“Then, what looked like flames or tongues of fire appeared and settled on each of them.” Acts 2:3
Baby Chris’s 11th week of development begins this year on Pentecost Sunday, the day many Christians observe as “the birthday of the church.” In Acts 2 Luke records how the Jesus’ disciples were gathered together to pray and wait – for an unknown gift he called the “baptism of the Holy Spirit” - as he had instructed before ascending into heaven (Acts 1). When the promised gift arrived, they were startled by a sound like blowing wind, and saw something like “tongues of fire” that came to rest on each of them, individually. Immediately, the confusion of languages in Babel (Gen. 11:1-9) was reversed, as the speech of different nations became intelligible to everyone present.
In this morning’s sermon we were told that the fire that day brought both warmth and light, things we all need for life in Christ. The light of the Holy Spirit in individual believers, enables each person to experience sanctification: the transformation of life accomplished by the renewing of our minds (Romans 12:2) and evidenced by our relationships and behavior (James 2:18-36; 2 Corinthians 1:3-4; Galatians 5:22-25).
Some people mistakenly think that we need to “try harder” to become more Christlike, forgetting that the Holy Spirit is a gift from God (Acts 2:38). We have nothing to do with our sanctification – our development – throughout our lives, except to show up:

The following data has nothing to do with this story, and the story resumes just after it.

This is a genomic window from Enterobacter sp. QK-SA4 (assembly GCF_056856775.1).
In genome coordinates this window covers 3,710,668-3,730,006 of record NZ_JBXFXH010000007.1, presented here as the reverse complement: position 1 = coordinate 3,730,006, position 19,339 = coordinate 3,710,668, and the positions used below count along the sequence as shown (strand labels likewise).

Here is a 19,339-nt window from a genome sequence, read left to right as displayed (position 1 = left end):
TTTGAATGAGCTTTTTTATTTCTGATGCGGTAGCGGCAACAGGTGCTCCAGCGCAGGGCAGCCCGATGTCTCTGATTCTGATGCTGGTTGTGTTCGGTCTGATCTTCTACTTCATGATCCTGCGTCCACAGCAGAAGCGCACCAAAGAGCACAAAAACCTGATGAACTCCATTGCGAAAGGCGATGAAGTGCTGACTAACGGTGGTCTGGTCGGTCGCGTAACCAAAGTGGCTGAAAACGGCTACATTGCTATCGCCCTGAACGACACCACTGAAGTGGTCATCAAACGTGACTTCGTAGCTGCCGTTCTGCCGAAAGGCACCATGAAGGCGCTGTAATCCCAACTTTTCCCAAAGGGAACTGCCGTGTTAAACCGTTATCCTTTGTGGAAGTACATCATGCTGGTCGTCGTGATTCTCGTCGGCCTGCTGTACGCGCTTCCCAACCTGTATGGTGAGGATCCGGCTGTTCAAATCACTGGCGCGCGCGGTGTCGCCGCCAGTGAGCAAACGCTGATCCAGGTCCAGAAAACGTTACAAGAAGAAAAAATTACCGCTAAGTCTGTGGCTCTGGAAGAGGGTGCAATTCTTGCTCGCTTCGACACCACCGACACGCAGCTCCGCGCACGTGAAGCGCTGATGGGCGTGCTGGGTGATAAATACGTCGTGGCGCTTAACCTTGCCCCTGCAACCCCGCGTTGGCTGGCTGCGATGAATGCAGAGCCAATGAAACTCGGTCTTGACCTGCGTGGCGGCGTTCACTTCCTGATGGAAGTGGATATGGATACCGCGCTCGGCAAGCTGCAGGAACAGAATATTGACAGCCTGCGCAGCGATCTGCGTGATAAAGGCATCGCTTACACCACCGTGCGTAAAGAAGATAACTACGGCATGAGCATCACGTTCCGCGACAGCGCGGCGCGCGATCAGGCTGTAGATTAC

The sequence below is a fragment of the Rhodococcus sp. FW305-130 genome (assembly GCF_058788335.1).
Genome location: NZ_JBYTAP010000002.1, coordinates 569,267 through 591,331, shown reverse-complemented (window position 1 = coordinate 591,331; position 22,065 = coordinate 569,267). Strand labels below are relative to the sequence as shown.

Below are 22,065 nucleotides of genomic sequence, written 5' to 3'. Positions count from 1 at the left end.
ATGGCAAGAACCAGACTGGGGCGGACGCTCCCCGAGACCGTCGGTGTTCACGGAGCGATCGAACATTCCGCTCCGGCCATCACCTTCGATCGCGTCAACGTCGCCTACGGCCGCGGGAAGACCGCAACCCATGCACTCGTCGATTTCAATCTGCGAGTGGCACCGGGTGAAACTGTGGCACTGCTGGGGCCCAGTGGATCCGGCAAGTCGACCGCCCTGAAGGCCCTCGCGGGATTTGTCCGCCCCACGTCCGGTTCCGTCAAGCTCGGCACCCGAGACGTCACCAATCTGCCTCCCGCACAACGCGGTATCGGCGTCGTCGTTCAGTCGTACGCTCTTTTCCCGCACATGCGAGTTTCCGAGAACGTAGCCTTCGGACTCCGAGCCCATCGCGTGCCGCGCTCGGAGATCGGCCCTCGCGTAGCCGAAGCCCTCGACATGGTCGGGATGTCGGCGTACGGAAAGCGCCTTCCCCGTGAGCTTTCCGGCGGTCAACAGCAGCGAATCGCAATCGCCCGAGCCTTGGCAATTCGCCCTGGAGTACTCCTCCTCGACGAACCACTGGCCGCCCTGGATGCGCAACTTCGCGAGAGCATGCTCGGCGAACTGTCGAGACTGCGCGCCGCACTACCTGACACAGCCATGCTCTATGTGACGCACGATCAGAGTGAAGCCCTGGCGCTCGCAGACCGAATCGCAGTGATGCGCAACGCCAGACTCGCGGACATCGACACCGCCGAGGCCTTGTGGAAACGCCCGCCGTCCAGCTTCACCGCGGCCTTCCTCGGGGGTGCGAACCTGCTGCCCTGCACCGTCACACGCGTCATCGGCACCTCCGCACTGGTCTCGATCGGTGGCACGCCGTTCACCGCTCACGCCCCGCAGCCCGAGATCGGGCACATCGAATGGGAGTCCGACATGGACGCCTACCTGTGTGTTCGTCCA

In The Pilgrim’s Progress, author and pastor John Bunyan relates the vision of a man whom his main character, Christian, sees sweeping the wooden floor of a large room. The man’s sweeping produces an impenetrable and intolerable cloud of dust. The more he sweeps, the more the dust is stirred up, and the more the dust is stirred up, the harder and faster he sweeps.
The hopeless situation seems to have no end in sight until a young girl comes and sprinkles some drops of water over the dust, causing it to drift back to the floor where it can be swept into a neat pile and disposed of properly. This vision, Christian comes to understand, represents the futile human effort to deal with sin through effort apart from the gracious working of the gospel.
Bunyan teaches us that our great effort in fighting sin must be undertaken in the power of the Holy Spirit through the gospel. If our efforts are divorced from the work of the Spirit, they will prove futile — just like the ineffectual sweeping of the serving man in Bunyan’s tale.
It is a valuable lesson: We cannot sanctify ourselves in our own strength any more than we can save ourselves in our own strength. (Andrew Shanks, “Do We Participate in Our Own Salvation?”)
Just so, Baby Chris has nothing to do with his own development. No amount of kicking and wriggling will change anything. Wrapped in the warmth of his mother’s womb, the light of his life was kindled from the outside by the Spirit, and his individual development and physical growth are guided by the hand of God to mold him into exactly the person God intends. There is nothing the unborn child can do that results in self-determination. He has just “shown up.”
Pentecost teaches us that we are not as autonomous, either in body or choice, as we tell ourselves. Our careful plans for our own lives and futures are often altered from the outside by the unexpected arrival of the wind of the Spirit. All we can do is show up and respond.
“I praise you because I am fearfully and wonderfully made; your works are wonderful, I know that full well.” Psalm 139:14